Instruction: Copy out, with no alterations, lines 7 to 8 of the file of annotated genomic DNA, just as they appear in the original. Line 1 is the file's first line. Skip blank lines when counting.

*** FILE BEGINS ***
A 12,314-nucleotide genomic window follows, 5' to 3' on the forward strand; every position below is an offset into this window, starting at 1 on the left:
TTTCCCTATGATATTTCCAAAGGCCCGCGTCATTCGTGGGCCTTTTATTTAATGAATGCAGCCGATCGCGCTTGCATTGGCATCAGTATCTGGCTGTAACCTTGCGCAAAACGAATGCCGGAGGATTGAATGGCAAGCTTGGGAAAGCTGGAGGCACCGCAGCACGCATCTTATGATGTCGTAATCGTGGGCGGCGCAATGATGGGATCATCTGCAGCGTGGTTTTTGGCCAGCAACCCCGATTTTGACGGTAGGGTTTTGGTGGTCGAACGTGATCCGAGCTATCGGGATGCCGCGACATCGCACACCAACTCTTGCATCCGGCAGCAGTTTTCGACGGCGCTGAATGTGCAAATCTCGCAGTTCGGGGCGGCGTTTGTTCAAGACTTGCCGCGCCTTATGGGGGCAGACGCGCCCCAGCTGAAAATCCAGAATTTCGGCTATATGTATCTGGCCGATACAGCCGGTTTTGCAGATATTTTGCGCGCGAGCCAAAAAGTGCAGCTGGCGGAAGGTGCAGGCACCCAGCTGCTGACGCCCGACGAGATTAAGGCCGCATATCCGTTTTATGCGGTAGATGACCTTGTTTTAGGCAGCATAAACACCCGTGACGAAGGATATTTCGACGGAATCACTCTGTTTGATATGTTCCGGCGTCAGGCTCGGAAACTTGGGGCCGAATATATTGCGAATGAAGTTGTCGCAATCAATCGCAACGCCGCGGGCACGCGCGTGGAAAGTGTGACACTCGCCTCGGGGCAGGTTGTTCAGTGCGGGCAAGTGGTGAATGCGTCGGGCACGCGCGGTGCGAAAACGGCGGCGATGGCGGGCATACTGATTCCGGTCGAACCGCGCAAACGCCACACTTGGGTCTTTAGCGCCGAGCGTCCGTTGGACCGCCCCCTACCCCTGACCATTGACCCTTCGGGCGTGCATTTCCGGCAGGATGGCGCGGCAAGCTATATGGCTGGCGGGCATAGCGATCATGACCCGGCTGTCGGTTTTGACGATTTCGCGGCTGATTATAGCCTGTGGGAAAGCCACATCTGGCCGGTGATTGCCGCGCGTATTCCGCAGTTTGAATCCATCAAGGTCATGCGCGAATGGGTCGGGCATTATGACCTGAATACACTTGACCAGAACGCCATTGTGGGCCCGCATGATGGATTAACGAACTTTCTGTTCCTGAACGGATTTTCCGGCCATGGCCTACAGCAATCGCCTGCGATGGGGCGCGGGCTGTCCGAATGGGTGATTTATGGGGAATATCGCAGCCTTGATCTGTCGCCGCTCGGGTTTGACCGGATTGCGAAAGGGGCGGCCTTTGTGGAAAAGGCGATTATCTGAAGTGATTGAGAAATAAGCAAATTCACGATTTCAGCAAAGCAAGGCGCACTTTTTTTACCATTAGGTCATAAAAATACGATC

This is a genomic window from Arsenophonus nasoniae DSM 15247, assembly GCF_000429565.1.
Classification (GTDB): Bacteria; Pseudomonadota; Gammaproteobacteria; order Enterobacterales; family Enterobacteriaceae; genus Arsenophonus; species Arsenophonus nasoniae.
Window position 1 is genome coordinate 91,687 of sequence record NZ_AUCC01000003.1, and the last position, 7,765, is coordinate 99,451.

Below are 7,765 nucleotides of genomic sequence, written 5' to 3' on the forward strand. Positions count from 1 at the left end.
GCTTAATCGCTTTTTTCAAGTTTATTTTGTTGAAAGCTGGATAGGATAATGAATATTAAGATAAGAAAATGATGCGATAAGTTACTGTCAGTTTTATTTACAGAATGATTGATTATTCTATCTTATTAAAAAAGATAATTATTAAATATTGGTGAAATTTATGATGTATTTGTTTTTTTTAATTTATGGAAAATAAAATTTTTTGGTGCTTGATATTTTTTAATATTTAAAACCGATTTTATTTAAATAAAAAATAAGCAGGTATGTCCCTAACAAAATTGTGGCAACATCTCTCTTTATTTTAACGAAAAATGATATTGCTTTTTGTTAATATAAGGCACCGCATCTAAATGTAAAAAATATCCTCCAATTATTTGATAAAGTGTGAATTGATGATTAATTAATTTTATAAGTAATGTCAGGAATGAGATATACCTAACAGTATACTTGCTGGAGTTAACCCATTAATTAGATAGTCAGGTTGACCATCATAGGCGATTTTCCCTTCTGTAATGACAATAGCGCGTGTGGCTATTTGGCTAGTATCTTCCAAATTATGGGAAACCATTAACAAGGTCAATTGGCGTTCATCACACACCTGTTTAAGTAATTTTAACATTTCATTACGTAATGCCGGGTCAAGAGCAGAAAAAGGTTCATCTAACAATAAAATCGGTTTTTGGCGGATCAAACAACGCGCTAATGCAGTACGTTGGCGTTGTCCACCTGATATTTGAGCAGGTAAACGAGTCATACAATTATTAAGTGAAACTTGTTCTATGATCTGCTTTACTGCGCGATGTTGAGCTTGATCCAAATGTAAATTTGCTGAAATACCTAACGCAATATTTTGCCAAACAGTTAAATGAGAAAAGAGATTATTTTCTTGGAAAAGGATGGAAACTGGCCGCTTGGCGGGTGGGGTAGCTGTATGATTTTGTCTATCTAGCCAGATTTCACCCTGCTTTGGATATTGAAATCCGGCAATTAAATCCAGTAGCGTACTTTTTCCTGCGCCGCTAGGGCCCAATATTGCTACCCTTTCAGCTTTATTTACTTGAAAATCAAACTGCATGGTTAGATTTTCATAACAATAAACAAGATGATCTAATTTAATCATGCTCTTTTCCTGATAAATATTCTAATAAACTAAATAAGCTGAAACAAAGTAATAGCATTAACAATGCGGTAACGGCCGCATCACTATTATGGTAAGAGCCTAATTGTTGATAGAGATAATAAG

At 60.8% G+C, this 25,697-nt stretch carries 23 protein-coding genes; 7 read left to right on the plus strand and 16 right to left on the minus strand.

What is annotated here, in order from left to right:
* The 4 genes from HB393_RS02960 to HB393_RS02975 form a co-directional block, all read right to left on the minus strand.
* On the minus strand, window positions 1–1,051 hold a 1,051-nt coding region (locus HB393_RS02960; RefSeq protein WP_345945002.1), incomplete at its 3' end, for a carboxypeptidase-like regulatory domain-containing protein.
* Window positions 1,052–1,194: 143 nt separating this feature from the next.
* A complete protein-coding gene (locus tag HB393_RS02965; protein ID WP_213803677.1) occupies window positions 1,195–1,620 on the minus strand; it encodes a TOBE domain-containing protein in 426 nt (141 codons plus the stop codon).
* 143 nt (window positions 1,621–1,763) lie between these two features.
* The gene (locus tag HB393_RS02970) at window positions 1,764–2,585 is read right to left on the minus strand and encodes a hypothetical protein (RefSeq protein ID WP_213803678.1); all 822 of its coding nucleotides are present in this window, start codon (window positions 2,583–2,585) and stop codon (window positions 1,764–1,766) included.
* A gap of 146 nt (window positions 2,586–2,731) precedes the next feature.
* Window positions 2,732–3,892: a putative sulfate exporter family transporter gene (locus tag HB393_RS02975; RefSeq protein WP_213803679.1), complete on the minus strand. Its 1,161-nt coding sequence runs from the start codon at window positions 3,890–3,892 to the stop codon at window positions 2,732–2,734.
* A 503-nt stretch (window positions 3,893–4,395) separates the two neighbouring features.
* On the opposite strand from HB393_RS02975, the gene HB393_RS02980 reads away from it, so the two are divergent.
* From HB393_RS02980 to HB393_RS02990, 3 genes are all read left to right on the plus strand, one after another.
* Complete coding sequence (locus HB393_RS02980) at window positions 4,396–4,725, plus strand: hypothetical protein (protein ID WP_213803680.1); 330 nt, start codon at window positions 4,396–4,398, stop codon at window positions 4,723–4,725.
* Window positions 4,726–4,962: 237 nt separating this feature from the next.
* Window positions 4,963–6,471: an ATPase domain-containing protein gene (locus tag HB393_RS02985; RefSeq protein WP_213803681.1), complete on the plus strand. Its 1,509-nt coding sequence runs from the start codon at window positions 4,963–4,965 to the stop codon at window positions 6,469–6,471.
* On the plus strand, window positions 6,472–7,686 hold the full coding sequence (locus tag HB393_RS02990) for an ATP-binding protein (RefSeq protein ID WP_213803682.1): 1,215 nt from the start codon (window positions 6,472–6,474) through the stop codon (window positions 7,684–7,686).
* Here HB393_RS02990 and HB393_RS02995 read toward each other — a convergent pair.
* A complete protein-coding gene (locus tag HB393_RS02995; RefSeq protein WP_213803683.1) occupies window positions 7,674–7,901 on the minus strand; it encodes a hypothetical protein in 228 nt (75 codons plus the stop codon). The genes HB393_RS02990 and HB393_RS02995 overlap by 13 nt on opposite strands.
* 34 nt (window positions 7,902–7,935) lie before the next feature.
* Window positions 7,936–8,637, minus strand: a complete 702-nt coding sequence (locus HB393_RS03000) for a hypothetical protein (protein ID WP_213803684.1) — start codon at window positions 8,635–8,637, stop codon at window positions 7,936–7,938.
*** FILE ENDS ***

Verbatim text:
GCTTAATCGCTTTTTTCAAGTTTATTTTGTTGAAAGCTGGATAGGATAATGAATATTAAGATAAGAAAATGATGCGATAAGTTACTGTCAGTTTTATTTACAGAATGATTGATTATTCTATCTTATTAAAAAAGATAATTATTAAATATTGGTGAAATTTATGATGTATTTGTTTTTTTTAATTTATGGAAAATAAAATTTTTTGGTGCTTGATATTTTTTAATATTTAAAACCGATTTTATTTAAATAAAAAATAAGCAGGTATGTCCCTAACAAAATTGTGGCAACATCTCTCTTTATTTTAACGAAAAATGATATTGCTTTTTGTTAATATAAGGCACCGCATCTAAATGTAAAAAATATCCTCCAATTATTTGATAAAGTGTGAATTGATGATTAATTAATTTTATAAGTAATGTCAGGAATGAGATATACCTAACAGTATACTTGCTGGAGTTAACCCATTAATTAGATAGTCAGGTTGACCATCATAGGCGATTTTCCCTTCTGTAATGACAATAGCGCGTGTGGCTATTTGGCTAGTATCTTCCAAATTATGGGAAACCATTAACAAGGTCAATTGGCGTTCATCACACACCTGTTTAAGTAATTTTAACATTTCATTACGTAATGCCGGGTCAAGAGCAGAAAAAGGTTCATCTAACAATAAAATCGGTTTTTGGCGGATCAAACAACGCGCTAATGCAGTACGTTGGCGTTGTCCACCTGATATTTGAGCAGGTAAACGAGTCATACAATTATTAAGTGAAACTTGTTCTATGATCTGCTTTACTGCGCGATGTTGAGCTTGATCCAAATGTAAATTTGCTGAAATACCTAACGCAATATTTTGCCAAACAGTTAAATGAGAAAAGAGATTATTTTCTTGGAAAAGGATGGAAACTGGCCGCTTGGCGGGTGGGGTAGCTGTATGATTTTGTCTATCTAGCCAGATTTCACCCTGCTTTGGATATTGAAATCCGGCAATTAAATCCAGTAGCGTACTTTTTCCTGCGCCGCTAGGGCCCAATATTGCTACCCTTTCAGCTTTATTTACTTGAAAATCAAACTGCATGGTTAGATTTTCATAACAATAAACAAGATGATCTAATTTAATCATGCTCTTTTCCTGATAAATATTCTAATAAACTAAATAAGCTGAAACAAAGTAATAGCATTAACAATGCGGTAACGGCCGCATCACTATTATGGTAAGAGCCTAATTGTTGATAGAGATAATAAG

At 60.8% G+C, this 25,697-nt stretch carries 23 protein-coding genes; 7 read left to right on the plus strand and 16 right to left on the minus strand.